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GLOBAL RESEARCH REPORT
  INDIA
  Research and collaboration in the new geography of science

OCTOBER 2009
JONATHAN ADAMS
CHRISTOPHER KING
VINAY SINGH




EVIDENCE
THE AUTHORS
Jonathan Adams is Director, Research Evaluation.
He was a founding Director of Evidence Ltd, the UK specialist on research performance analysis and interpretation.

Christopher King is Editor of Science Watch (ScienceWatch.com),
a newsletter and web resource tracking trends and performance in basic research.

Vinay Singh is National Manager of India, Healthcare & Science business of Thomson Reuters.
He has over 14 years of extensive experience in the academic publishing and information industry.

This report has been published by
	          Evidence Ltd, a Thomson Reuters company
	          103 Clarendon Road, Leeds LS2 9DF, UK
	          T/		                 +44 113 384 5680
	          F/		                 +44 113 384 5874
	          E/		                 enquiries@evidence.co.uk

Copyright © 2009 Thomson Reuters

ISBN: 1-904431-21-6
.......................................................................................................................
GLOBAL RESEARCH REPORT
THE NEW GEOGRAPHY OF SCIENCE:
RESEARCH AND COLLABORATION IN INDIA : OCTOBER 2009


INTRODUCTION
                        This report is part of a series launched by        Despite these achievements, recent years
                        Thomson Reuters to inform policymakers             have seen a growing realization among
                        about the changing landscape and dynamics          scholars, policymakers, and other observers
                        of the global research base.                       that India lags behind other key countries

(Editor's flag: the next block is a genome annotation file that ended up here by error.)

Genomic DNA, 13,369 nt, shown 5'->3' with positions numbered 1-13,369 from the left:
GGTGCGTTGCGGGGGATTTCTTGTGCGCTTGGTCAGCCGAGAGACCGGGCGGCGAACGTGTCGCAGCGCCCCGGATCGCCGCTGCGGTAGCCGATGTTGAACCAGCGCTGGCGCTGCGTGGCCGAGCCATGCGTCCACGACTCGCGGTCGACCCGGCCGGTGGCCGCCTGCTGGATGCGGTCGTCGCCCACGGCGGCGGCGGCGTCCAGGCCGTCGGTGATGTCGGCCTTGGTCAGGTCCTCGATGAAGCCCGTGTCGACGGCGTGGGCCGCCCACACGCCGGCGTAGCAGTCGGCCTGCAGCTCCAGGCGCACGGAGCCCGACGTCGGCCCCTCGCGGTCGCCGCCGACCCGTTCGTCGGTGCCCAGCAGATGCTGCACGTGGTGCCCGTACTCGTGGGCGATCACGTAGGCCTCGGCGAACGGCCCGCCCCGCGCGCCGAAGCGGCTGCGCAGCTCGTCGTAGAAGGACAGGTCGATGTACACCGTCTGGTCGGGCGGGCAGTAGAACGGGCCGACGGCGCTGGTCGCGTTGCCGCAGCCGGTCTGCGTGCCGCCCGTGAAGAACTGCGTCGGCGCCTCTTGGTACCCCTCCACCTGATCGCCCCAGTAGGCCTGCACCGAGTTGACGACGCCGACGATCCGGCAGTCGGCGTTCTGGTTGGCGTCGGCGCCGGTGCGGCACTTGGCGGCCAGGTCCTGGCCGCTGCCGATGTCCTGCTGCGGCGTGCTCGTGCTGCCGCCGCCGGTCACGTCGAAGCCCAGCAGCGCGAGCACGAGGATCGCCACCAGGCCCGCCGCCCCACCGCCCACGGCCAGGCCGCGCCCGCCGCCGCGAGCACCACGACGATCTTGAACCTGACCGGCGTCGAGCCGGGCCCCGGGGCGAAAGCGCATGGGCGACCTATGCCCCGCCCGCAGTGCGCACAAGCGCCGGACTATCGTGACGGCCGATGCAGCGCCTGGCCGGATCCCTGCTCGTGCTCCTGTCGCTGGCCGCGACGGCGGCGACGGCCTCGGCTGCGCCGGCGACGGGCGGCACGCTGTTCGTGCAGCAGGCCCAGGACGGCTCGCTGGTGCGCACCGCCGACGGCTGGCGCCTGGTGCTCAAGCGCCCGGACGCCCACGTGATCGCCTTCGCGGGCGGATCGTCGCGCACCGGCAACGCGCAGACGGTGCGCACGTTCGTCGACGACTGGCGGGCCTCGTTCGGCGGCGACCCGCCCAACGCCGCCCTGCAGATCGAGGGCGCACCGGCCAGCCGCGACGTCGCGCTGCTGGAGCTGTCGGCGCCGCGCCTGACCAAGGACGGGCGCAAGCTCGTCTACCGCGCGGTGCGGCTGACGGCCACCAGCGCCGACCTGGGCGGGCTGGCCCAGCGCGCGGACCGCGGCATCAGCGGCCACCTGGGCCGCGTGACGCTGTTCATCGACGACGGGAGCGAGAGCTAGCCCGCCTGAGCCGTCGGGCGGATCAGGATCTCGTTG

and some of its BRIC partners in research
                        The previous Global Research Report
                                                                           investment and output. The government
                        examined Brazil and its growing presence
                                                                           has made concerted efforts to invest in
                        on the world scientific stage. Here, we
                                                                           education by creating facilities such as
                        turn to another component nation in the
                                                                           the Indian Institutes of Science Education
                        so-called “BRIC” group: India, which, like
                                                                           and Research, dedicated to the highest
                        Brazil and fellow BRIC members Russia
                                                                           international standards of scientific research